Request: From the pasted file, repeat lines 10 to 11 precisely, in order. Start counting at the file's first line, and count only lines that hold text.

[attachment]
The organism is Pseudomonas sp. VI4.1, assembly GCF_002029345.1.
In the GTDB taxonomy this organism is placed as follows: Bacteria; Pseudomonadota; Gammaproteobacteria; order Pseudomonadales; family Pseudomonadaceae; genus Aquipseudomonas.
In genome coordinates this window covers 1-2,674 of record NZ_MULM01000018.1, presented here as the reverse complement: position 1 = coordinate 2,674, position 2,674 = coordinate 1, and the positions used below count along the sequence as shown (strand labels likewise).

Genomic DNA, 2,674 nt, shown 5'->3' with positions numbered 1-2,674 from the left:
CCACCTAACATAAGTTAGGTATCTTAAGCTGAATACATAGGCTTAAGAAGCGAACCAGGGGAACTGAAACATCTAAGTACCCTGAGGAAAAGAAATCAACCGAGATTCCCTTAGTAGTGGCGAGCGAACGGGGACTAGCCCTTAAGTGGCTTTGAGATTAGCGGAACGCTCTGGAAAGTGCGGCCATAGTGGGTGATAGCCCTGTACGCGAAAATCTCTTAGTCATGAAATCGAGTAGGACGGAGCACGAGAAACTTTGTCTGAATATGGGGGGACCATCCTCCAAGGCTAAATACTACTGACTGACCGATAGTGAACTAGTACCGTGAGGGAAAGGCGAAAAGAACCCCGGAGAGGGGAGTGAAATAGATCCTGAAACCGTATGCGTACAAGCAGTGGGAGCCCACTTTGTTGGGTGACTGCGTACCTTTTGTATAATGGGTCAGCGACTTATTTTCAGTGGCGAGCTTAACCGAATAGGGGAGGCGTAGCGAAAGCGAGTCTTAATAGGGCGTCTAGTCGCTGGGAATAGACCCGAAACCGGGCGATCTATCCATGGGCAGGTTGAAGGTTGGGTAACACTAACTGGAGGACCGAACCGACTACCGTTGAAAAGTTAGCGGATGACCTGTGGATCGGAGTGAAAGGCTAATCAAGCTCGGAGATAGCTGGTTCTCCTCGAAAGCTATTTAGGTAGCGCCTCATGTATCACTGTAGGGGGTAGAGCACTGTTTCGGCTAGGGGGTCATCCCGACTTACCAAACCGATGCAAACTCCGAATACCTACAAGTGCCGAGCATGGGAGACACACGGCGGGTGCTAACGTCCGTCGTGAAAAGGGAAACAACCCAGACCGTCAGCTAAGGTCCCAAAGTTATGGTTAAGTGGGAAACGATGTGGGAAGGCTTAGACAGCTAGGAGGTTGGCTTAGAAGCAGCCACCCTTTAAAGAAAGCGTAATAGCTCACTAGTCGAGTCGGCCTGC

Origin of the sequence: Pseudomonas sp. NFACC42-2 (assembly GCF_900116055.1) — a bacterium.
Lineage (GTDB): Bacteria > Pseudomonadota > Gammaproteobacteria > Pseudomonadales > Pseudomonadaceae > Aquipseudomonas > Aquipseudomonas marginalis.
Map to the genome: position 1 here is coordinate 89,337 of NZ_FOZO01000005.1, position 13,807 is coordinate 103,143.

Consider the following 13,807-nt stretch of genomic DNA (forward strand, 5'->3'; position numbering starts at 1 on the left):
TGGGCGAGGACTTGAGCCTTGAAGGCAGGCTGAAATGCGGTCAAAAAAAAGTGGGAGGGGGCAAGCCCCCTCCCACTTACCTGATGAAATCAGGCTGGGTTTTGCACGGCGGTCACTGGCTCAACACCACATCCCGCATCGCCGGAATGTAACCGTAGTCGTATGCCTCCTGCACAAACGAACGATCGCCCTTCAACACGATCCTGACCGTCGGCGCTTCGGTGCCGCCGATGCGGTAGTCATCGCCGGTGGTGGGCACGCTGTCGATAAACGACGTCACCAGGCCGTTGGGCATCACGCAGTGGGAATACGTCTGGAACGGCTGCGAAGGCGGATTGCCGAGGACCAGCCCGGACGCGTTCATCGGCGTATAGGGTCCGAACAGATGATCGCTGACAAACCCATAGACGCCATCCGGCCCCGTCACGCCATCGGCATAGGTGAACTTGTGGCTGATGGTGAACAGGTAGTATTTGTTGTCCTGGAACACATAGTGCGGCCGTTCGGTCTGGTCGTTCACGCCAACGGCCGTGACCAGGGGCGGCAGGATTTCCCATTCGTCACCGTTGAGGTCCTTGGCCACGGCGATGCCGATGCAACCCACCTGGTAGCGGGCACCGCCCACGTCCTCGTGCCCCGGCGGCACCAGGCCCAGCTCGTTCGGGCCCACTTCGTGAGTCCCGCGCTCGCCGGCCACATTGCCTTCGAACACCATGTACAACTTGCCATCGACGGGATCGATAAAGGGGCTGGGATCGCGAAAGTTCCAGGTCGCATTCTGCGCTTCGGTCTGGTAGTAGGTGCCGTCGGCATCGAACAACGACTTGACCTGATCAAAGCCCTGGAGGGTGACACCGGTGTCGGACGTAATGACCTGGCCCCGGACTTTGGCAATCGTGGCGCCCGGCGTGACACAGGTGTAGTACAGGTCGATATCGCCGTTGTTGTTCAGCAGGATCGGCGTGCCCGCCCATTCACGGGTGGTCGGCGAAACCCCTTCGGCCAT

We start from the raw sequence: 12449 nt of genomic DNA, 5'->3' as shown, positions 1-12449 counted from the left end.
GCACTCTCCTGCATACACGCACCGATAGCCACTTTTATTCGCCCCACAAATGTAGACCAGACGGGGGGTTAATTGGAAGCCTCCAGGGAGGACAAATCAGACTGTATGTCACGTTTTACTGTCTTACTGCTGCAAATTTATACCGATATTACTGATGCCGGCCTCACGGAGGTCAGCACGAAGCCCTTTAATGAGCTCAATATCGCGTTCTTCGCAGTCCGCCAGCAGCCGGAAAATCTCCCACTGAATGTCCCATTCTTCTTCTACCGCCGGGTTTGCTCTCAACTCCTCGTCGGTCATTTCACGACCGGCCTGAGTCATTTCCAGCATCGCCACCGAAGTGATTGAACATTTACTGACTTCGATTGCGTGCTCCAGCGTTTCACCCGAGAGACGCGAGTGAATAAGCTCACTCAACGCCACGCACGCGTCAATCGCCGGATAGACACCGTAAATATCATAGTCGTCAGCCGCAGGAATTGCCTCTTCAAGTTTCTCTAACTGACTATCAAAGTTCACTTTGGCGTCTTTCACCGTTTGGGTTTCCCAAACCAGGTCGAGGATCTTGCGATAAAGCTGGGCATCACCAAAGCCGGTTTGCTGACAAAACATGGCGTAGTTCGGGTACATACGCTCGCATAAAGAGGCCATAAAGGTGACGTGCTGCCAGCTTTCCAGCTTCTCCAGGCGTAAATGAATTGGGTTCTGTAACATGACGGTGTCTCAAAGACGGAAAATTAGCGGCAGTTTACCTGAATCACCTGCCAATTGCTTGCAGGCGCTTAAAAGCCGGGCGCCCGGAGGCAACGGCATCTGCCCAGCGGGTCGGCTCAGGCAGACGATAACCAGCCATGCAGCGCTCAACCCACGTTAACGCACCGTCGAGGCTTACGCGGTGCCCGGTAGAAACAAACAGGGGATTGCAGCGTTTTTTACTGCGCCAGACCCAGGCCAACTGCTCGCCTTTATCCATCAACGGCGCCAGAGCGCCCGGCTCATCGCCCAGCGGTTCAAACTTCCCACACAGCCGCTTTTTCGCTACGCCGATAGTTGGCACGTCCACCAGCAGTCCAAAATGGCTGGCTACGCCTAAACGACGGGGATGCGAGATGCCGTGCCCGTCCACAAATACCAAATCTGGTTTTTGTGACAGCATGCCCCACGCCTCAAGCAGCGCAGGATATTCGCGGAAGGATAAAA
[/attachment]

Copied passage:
TGGGCGAGGACTTGAGCCTTGAAGGCAGGCTGAAATGCGGTCAAAAAAAAGTGGGAGGGGGCAAGCCCCCTCCCACTTACCTGATGAAATCAGGCTGGGTTTTGCACGGCGGTCACTGGCTCAACACCACATCCCGCATCGCCGGAATGTAACCGTAGTCGTATGCCTCCTGCACAAACGAACGATCGCCCTTCAACACGATCCTGACCGTCGGCGCTTCGGTGCCGCCGATGCGGTAGTCATCGCCGGTGGTGGGCACGCTGTCGATAAACGACGTCACCAGGCCGTTGGGCATCACGCAGTGGGAATACGTCTGGAACGGCTGCGAAGGCGGATTGCCGAGGACCAGCCCGGACGCGTTCATCGGCGTATAGGGTCCGAACAGATGATCGCTGACAAACCCATAGACGCCATCCGGCCCCGTCACGCCATCGGCATAGGTGAACTTGTGGCTGATGGTGAACAGGTAGTATTTGTTGTCCTGGAACACATAGTGCGGCCGTTCGGTCTGGTCGTTCACGCCAACGGCCGTGACCAGGGGCGGCAGGATTTCCCATTCGTCACCGTTGAGGTCCTTGGCCACGGCGATGCCGATGCAACCCACCTGGTAGCGGGCACCGCCCACGTCCTCGTGCCCCGGCGGCACCAGGCCCAGCTCGTTCGGGCCCACTTCGTGAGTCCCGCGCTCGCCGGCCACATTGCCTTCGAACACCATGTACAACTTGCCATCGACGGGATCGATAAAGGGGCTGGGATCGCGAAAGTTCCAGGTCGCATTCTGCGCTTCGGTCTGGTAGTAGGTGCCGTCGGCATCGAACAACGACTTGACCTGATCAAAGCCCTGGAGGGTGACACCGGTGTCGGACGTAATGACCTGGCCCCGGACTTTGGCAATCGTGGCGCCCGGCGTGACACAGGTGTAGTACAGGTCGATATCGCCGTTGTTGTTCAGCAGGATCGGCGTGCCCGCCCATTCACGGGTGGTCGGCGAAACCCCTTCGGCCAT

We start from the raw sequence: 12449 nt of genomic DNA, 5'->3' as shown, positions 1-12449 counted from the left end.